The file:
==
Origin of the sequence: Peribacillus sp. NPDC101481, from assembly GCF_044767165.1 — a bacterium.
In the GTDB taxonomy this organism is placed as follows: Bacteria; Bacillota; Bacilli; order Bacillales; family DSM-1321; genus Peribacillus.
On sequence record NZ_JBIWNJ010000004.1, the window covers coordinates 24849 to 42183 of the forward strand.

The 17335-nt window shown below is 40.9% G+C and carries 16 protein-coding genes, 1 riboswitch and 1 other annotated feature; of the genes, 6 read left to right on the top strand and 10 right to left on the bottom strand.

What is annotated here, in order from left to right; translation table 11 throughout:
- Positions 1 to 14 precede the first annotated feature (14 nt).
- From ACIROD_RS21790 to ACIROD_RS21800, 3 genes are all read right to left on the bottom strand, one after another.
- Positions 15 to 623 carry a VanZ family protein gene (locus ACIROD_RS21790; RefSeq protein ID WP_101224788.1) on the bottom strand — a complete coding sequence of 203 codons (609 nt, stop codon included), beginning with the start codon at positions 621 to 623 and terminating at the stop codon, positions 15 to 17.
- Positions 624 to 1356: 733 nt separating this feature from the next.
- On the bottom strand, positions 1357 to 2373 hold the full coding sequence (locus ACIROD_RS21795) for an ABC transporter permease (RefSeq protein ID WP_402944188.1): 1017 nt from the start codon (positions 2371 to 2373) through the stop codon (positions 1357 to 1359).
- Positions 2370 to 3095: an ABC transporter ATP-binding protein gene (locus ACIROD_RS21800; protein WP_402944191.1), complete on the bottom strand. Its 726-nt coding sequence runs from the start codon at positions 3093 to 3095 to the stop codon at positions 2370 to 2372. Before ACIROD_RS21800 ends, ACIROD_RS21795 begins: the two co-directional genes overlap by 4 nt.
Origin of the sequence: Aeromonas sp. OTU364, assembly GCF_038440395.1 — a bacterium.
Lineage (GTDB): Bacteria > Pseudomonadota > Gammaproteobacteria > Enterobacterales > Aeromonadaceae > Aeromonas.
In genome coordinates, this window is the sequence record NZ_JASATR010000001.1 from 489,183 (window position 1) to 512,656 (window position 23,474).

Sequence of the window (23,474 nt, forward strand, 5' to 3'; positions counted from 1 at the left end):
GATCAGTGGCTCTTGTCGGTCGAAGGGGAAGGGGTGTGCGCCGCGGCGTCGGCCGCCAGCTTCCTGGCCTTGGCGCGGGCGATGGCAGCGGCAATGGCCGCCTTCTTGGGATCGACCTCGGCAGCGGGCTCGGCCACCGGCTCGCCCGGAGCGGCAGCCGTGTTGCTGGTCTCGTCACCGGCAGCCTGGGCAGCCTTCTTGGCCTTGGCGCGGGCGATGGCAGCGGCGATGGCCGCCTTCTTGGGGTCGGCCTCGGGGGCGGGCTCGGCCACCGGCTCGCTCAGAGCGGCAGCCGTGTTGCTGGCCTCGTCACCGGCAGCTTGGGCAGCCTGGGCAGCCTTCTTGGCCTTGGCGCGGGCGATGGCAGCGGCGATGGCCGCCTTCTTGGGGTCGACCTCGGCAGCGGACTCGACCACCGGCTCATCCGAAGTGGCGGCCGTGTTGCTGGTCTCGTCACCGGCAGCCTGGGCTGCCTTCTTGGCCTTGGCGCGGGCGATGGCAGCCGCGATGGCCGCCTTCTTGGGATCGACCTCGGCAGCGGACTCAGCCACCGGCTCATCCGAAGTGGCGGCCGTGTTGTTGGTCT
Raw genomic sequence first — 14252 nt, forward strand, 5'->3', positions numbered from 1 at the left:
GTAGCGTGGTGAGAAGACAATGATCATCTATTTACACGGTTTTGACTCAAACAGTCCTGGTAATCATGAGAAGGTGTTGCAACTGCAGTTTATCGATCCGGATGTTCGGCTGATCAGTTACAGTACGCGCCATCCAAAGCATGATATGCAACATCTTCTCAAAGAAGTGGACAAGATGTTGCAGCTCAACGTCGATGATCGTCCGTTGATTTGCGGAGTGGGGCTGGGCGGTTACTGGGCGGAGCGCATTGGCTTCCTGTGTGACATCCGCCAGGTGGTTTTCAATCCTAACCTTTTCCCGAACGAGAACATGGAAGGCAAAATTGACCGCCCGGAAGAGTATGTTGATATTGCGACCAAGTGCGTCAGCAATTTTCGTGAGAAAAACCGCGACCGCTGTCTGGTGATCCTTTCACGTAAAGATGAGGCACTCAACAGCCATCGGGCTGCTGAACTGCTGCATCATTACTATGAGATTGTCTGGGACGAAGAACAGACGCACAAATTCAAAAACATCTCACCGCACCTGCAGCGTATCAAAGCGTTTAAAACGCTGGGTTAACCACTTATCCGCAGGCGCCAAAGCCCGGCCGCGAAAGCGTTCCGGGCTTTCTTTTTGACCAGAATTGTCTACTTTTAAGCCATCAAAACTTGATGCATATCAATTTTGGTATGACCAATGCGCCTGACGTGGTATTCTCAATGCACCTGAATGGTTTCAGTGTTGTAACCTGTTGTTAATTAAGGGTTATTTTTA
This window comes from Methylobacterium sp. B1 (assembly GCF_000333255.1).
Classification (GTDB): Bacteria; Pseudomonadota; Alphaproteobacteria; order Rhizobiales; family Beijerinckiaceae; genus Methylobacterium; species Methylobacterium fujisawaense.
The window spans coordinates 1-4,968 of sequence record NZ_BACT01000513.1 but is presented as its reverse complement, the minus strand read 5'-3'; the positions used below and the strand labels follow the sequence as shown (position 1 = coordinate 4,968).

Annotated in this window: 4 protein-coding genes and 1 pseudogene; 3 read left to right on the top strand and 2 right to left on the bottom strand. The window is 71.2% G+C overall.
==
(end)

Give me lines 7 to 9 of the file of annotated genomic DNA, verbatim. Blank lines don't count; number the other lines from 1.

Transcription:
- From ACIROD_RS21790 to ACIROD_RS21800, 3 genes are all read right to left on the bottom strand, one after another.
- Positions 15 to 623 carry a VanZ family protein gene (locus ACIROD_RS21790; RefSeq protein ID WP_101224788.1) on the bottom strand — a complete coding sequence of 203 codons (609 nt, stop codon included), beginning with the start codon at positions 621 to 623 and terminating at the stop codon, positions 15 to 17.
- Positions 624 to 1356: 733 nt separating this feature from the next.